8. If prohibition were lifted many new and better ways of dosing would be realized. This would solve many of the harmful side effects associated with inhaling smoke. The method that #1 uses sounds like it avoids some of these issues. If research labs were allowed to refine the plant into different compounds many new medical uses may come from that. Rescheduling the plant and lifting prohibition are key to research being done that would improve the lives of millions of people world wide. Great article NORML. Keep them coming!

  9. Time, once again,
    to SHRED arguments
    against digitate botanical-medicine…
    – Time, once again,
    to dethrone the dictaphone….
    PLEASE CONSIDER…
    Robert L. DuPont’s quotes:
    (in Workforce Management Online
    news-article)

    “…Until then,
    politicians and voters should not be the ones
    to decide which drugs are safe for patients”,

    says one opponent of medical marijuana,
    Robert L. DuPont,
    a former drug czar under Presidents Nixon and Ford
    and currently the president of the Institute for Behavior and Health,
    a drug policy group in Washington.
    RE:
    – This “sounds” valid
    EXCEPT for the fact that
    WHOLE-CANNABIS is
    NOT a “drug”;
    – It’s NOT some humanly-devised molecule,
    created in a laboratory, not occurring in nature,
    (a.k.a, Vioxx®, paracetamol, diphenhydramine…),
    NOR a modified molecular-permutation of a pre-existing compound,
    (such as HU-210, an “amplified”, synthetic THC-analog…).
    (where double-blind, peer-reviewed studies and the
    FDA approval-process IS most-necessary…),
    – It’s a naturally-occurring plant,
    which has been used safely for millennia…
    and ought to be treated as such…

    Robert L. DuPont,
    news-article quote:
    “The idea of approving drugs through
    ballot initiative and legislative action is a
    scary precedent for any medicine,”

    he says,
    RE:
    – Yes, I agree,
    for any HUMANLY-DEVISED “drugs”,
    (as I’ve previously defined above),
    – NOT for pre-existing, naturally-occurring,
    God-Given plants, used effectively
    for centuries in botanical-medicine…

    news-article quoting
    Robert L. DuPont:
    …though he agrees that
    “buying whole-leaf marijuana is
    probably cheaper than buying pharmaceuticals….”

    RE:
    Even more so,
    once the quasi-legal,
    grey-market premium
    on this plant-species is rescinded!!!

    Workforce Management Online
    news article:
    While studies have shown
    marijuana to have medical benefits,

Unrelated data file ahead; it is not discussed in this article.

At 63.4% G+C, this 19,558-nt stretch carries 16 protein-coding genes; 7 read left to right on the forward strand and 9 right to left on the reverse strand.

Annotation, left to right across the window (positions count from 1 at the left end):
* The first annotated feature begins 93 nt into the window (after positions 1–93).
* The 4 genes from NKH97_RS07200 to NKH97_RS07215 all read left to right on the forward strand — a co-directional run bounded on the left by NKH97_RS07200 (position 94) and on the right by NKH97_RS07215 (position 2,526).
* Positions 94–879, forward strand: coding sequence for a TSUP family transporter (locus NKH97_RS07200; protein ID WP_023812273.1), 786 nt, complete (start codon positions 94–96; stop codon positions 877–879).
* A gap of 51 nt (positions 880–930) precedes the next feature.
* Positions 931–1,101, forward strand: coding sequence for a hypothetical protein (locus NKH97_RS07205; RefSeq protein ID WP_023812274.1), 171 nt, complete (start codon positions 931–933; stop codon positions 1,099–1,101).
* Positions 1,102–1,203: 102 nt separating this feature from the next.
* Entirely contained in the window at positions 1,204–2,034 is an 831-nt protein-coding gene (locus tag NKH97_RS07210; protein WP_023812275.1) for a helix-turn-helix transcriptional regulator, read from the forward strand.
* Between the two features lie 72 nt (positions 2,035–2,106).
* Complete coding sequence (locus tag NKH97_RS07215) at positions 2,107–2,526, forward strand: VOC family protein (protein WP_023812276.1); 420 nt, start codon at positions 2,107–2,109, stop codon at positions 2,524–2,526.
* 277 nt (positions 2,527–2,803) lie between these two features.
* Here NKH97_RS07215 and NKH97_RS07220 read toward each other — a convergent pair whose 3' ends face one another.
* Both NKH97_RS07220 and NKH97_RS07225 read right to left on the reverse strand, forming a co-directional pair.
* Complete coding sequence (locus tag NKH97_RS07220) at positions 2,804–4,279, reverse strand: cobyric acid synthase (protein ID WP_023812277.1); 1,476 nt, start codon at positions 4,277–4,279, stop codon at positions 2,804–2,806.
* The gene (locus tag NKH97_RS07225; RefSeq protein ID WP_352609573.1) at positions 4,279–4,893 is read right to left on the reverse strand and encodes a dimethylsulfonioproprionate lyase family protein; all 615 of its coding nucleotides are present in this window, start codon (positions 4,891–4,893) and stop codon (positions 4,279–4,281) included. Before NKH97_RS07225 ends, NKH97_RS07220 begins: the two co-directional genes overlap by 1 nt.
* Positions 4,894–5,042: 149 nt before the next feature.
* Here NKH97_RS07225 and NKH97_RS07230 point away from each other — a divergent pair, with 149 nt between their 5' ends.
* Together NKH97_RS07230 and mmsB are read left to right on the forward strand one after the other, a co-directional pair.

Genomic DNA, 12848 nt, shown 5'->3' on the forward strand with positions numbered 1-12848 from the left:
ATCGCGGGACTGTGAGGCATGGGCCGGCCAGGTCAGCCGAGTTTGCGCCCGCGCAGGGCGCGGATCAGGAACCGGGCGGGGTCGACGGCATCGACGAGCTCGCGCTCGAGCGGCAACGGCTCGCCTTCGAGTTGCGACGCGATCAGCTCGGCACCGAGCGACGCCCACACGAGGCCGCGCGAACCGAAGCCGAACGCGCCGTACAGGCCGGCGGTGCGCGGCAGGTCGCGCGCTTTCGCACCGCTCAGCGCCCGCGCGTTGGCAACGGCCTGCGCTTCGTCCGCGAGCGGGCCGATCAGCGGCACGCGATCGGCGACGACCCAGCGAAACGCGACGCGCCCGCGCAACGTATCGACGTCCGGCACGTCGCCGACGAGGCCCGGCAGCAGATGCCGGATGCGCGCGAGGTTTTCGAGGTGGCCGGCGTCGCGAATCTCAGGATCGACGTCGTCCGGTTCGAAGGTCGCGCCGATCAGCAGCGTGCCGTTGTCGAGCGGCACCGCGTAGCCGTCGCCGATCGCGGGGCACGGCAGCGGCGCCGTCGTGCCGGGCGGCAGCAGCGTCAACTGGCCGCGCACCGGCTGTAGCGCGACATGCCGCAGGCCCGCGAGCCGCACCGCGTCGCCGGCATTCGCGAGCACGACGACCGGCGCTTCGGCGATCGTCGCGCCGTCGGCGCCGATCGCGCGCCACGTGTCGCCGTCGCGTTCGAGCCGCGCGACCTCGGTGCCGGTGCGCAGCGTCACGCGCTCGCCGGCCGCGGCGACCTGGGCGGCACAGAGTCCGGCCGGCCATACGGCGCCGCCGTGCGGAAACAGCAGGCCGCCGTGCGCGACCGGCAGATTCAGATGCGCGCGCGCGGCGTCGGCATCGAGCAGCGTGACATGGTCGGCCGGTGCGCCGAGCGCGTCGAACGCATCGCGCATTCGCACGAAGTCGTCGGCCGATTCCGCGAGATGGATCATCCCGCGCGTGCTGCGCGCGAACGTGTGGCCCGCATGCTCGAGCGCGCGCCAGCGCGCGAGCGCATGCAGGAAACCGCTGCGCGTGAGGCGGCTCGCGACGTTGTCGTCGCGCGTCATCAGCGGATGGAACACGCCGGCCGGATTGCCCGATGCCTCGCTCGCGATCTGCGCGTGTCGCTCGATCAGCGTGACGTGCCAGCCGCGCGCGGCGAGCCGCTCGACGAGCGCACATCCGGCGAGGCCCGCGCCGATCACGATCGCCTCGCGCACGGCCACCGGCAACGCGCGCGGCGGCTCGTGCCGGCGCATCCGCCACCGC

it also has potential hazards,
    not least of which, comes from smoking.
    RE:
    – Smoking is NOT the only means of
    administering / consuming / utilizing cannabis,
    and shouldn’t have bearing on therapeutic-validity
    of the whole botanical form,
    (just because some people chose / prefer to smoke it…).
    – Smoking was once the preferred
    self-administrative method for utilizing
    Mentha longifolia, (mint-leaves),
    as treatment for certain medical-conditions,
    but you don’t see lawmakers clamouring
    to ban, nor, maintain a ban on that plant
    because of this…!!!

    Workforce Management Online
    news article:
    An article in May in the journal
    Chemical Research in Toxicology said
    carcinogens in marijuana made smoking
    three joints equal to 20 or more tobacco cigarettes.
    “I don’t know when the last time
    you went to a doctor and he said go out and
    get some weeds and burn them and that’s a medicine,”

    DuPont says. “Because smoke is toxic.”
    RE:
    – While I agree that smoke contains
    pyrolytically-generated toxins,
    and
    that some people chose smoking
    as their preferred-form of self-administration,
    this is STILL not a valid reason for banning,
    maintaining restrictions upon,
    NOR, for dismissing
    THIS SPECIFIC WHOLE-BOTANICAL
    as MEDICINE!!!

  10. First of all…any thing DuPont has to say, should be flushed down the toilet. Having said that…the most important step to take is to…”DEFINE THE WHOLE PLANT SUBSTANCE.”
    Merinol is a legal drug, because it’s 100% THC. THC is legal. What is being said here is…”You can have the orange juice…but…you can’t touch the orange.”
    You’ve got it!…that makes about as much sense as anything else they’ve got to say. I really have to
    wonder if these eggheads believe their own shit. If so…they have no business or place being in any kind
    authoritarian position. God save us all…most of all them.
    If insurance companies WILL pay for Merinol…where’s the logic in NOT paying for the whole plant substance, especially when the other, now 79, cannabinoids are the most nutritious food known to man. It’s called hemp. See!…the logic just fails me, and I’m sure goes right over their eggheads like a rocket. Do I really want anyone with that kind of reality running
    any part of my government. I don’t know if they would do any better running a sewage plant. I’m sure they would feel more comfortable, being in their element.
    At any rate…insurance coverage is on page two, and we’re still on page one. We need to set our corner stone…that being…”DEFINITION.”

  11. 10 Fireweed
    They do have laws for motorcycle riding…you have to wear a helmet…that hot sweaty thing that keeps the
    feeling of freedom off of your face. It does keep the bugs off your teeth though…and…has saved many lives. Nevertheless…it’s just another prohibition.

  12. I just got back from a rodeo and three out of twelve were rushed out of the fairgrounds by way of ambulance. And pots illegal? Seems to me ridin a 2000 pound steer is a sight safer than smokin harmless herb.

  13. The pharmaceuticals want to turn it into a pill so they can make billions from it’s sale. No way. We want it free street legal.

  14. Isn’t Ginseng an herb and don’t we allow people to use it, unregulated, to give them energy? What about the Acai (spelling?) berry that’s supposed to be good for you? I know that the effect from Ginseng is much milder than that of cannabis, but I was just sitting here thinking of how ridiculous this all is.